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Congress has until June 30 to keep student’s lunches free through summer

Published: May. 16, 2022 at 5:18 PM EDT
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ALBEMARLE COUNTY, Va. (WVIR) - Schools sent free lunches home to students during summer break as part of pandemic relief. Now, Congress is not extending the USDA waivers that made this possible.

“It’s a matter of funding more than anything else,” Albemarle County Public Schools Spokesperson Phil Giaramita said.

“There has always been the opportunity for reimbursement through the USDA for things like the summer lunch program. So that won’t change, schools could still receive reimbursement should they choose to do this. It’s just the reporting requirements are changed slightly because those waivers are no longer in place,” said Alex Gross, the executive director of the PB&J Fund nonprofit.

Giaramita says that reimbursement is limited to schools where the number of children who qualify for free and reduced lunches is more than half of the student body. ACPS will use the remaining funding to feed students in summer school.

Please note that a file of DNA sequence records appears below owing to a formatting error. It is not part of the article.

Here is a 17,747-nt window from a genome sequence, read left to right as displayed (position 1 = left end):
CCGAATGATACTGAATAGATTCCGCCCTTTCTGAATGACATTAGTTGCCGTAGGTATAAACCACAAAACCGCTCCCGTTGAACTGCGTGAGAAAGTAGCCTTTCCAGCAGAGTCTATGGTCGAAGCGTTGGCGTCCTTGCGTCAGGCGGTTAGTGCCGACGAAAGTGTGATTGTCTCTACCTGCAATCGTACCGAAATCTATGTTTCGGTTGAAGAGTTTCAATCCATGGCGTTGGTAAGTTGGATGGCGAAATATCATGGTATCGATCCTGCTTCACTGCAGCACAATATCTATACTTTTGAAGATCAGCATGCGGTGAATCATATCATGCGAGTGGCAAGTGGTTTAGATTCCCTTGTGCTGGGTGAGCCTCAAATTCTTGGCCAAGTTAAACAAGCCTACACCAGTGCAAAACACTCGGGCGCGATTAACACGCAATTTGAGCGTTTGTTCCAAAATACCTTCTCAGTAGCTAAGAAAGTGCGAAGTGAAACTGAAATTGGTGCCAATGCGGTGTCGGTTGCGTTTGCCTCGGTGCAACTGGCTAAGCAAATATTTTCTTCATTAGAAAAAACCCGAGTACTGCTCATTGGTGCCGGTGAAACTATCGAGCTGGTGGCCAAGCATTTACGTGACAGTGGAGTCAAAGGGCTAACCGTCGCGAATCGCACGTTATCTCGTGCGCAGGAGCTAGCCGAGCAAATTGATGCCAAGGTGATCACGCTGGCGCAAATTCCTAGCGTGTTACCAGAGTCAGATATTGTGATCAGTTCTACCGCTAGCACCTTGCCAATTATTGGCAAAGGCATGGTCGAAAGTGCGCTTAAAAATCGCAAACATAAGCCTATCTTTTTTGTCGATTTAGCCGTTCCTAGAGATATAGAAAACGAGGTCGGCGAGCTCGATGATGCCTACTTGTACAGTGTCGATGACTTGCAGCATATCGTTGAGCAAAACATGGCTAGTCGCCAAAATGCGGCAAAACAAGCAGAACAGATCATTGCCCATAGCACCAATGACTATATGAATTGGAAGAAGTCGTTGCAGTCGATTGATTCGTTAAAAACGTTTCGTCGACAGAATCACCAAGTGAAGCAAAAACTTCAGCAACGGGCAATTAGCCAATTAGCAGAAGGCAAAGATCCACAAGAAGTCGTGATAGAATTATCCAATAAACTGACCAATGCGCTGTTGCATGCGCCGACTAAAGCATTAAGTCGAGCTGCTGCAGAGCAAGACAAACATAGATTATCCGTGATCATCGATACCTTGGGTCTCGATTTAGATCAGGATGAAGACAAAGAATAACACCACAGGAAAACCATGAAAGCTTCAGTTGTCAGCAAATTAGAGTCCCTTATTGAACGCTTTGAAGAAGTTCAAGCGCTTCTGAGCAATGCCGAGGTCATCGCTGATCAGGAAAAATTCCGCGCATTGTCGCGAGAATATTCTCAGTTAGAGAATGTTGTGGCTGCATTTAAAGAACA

Charlottesville City Schools is doing the same. In a statement to NBC29, a spokesperson for CCS says, “We are asking families for whom this presents a challenge to be in touch so we can connect them with community resources. We are also still enrolling students in our summer school and connecting families to other summer enrichment programs.”

U.S. Senator Mark Warner says members of Congress have until June 30 to extend the Support Kids Not Red Tape Act, which would provide meals means through September 2023.

“I’m still trying to work with my Republican friends and say, ‘Let’s extend this. Who doesn’t want to make sure that kids get the access to food, particularly at school?’” Sen. Warner said.

International Neighbors Director of Operations Rachel Vogus says she sees the need for food first-hand when working with refugees.

“Those families are absolutely reliant on the lunches that they get at school. Many of them, their SNAP benefits haven’t even started yet. Some of them, their SNAP benefits have started, but they use school lunches to stretch those budgets and get the nutritional needs met for their family,” Vogus said.

“The most important thing for us is to continue to advocate that this be put in place for years to come, and that it’s not dependent upon, you know, decisions at the federal government but that we’re making investments locally,” Gross said.

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